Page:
In May 2017, it was discovered that R.G. in Mersin, Turkey, was 10 weeks pregnant after months of sexual abuse and rape by 5 men. Her request to terminate her pregnancy was blocked for weeks by courts that denied her access to abortion and led to delivery. His ordeal was recently acknowledged by the Constitutional Court, which ruled in September 2020 that his rights had been violated and awarded him TL 100,000 in compensation. The Population Planning Act of 1983 allows abortion up to the 10th week. After 10 weeks, abortion is allowed if the pregnancy poses a threat to the life of the mother or if there is a risk that «the child and future generations will be severely disabled.» Abortion is legal in Turkey for all women up to the 10th week of pregnancy and up to the 20th week of pregnancy for medical reasons. By law, it must be performed free of charge in any public hospital. «We have seen more and more hospital administrations pressuring doctors not to perform abortions,» says Irmak Sara, an obstetrician and member of the Istanbul Medical Association`s Women`s Commission.
«The conservative atmosphere and debate about the fetus` right to life increase the rate of conscientious objection.» «Since the understanding that abortion is murder is imposed by the government, some doctors do not perform surgeries even if it is against the law. They know they will be protected by the government when women complain,» Erkmen said. In an interview with Medfeminiswiya, Erkmen said: «After the abortion debates, the perception of this issue has changed so much that many people, including some hospitals, think abortion is now illegal. «Every abortion is like an uludera,» he said, referring to an incident last December in which 34 civilians were killed by the Turkish military in an airstrike near the Iraqi border. After thinking about it, she made the difficult decision to have an abortion, which required her husband`s permission, as required by law in Turkey. She thought that was the hardest part. «You can see that the AKP has used anti-abortion rhetoric as part of its efforts to control women in every way,» she said, adding that the government`s discourse on family values dates back to 2007. Other government officials followed in their leader`s footsteps, as often happens, with similar anti-abortion rhetoric. «I was very upset when I found out I was pregnant.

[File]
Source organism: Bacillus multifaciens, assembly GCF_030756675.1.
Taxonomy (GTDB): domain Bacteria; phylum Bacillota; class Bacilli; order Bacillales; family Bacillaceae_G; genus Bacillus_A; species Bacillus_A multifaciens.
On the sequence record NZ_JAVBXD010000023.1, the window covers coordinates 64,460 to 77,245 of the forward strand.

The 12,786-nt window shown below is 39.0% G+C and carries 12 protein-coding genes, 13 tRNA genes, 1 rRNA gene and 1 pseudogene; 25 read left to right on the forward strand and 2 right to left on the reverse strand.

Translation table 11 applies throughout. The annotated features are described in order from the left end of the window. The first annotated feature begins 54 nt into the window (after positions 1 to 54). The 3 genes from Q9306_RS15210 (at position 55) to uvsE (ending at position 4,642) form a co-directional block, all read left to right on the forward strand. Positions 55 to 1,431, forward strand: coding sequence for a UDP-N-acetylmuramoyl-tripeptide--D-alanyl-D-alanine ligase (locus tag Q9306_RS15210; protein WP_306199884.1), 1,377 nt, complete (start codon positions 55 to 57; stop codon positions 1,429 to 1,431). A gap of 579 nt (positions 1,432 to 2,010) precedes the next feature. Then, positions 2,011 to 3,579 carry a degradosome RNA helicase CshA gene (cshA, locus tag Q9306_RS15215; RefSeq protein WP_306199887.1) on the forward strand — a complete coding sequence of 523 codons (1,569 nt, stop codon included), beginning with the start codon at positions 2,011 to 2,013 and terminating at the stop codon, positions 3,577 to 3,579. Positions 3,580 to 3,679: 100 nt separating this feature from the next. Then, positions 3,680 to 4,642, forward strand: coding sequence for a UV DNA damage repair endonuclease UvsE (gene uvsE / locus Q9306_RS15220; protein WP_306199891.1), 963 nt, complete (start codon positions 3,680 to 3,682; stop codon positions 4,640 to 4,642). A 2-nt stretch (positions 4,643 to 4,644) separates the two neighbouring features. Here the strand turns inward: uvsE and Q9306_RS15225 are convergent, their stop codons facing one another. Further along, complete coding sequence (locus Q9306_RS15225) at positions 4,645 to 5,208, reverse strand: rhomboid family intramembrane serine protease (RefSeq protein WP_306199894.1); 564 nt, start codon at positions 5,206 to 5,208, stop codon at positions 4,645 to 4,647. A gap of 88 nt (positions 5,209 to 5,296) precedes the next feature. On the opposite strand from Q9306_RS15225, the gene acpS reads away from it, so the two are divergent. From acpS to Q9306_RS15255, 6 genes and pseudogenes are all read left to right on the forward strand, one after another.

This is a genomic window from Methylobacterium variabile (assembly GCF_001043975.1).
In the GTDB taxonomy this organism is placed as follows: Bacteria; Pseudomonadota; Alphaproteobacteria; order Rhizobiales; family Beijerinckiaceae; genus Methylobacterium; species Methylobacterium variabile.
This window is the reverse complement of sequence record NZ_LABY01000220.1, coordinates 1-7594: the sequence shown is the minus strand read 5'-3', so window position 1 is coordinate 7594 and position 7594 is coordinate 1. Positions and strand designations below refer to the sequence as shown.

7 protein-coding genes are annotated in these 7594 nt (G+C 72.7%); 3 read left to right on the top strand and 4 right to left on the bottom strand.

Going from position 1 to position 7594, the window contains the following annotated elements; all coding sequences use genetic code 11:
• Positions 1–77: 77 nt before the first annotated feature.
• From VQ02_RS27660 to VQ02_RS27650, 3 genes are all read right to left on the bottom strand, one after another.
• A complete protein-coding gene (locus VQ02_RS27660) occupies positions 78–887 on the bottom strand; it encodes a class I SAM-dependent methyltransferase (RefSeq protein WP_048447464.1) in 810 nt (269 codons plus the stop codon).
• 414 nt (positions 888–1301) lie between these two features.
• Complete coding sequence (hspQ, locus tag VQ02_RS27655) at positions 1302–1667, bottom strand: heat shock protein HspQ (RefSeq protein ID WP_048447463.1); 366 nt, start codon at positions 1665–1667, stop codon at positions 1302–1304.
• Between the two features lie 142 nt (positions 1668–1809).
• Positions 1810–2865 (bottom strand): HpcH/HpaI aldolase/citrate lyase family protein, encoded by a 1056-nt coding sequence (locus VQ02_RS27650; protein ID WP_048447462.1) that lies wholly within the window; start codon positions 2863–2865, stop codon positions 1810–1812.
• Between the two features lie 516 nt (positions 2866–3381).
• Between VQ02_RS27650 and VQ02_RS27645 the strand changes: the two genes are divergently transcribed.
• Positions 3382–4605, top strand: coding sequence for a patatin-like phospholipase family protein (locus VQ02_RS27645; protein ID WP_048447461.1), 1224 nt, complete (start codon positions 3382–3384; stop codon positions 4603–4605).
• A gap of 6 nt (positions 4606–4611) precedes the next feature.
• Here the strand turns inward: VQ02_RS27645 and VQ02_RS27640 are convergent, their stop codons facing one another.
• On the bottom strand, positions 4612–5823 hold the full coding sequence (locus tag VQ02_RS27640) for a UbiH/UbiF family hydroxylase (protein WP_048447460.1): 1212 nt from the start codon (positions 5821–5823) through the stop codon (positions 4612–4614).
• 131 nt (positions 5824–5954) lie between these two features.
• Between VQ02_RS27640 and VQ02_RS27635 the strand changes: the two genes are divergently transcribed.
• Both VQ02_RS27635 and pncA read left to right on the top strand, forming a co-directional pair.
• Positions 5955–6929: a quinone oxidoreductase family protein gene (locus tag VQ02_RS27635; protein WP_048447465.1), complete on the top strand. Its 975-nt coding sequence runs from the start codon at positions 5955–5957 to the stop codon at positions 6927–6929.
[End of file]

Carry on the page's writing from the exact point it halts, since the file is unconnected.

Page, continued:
I wondered if I could do it or not. I struggled with two children. There was no one to help me. In 1983, abortion was legalized in Turkey (it was adopted in 1982 under a military government).  In the past, abortions took place in secret and were generally performed in a harmful and dangerous manner. Finally, in 1983, Turkey decided to legalize abortion, as it does in Tunisia, during the first trimester, regardless of the circumstances the mother faces. Of all the countries in the Middle East, Turkey and Tunisia are the only two countries in this region that allow abortion in all circumstances during the first trimester. The rest of the Middle East only allows abortions if they affect the woman`s health.  Since abortions were performed in secret, they were performed in a harmful manner. This was one of the main reasons for the death of women at that time.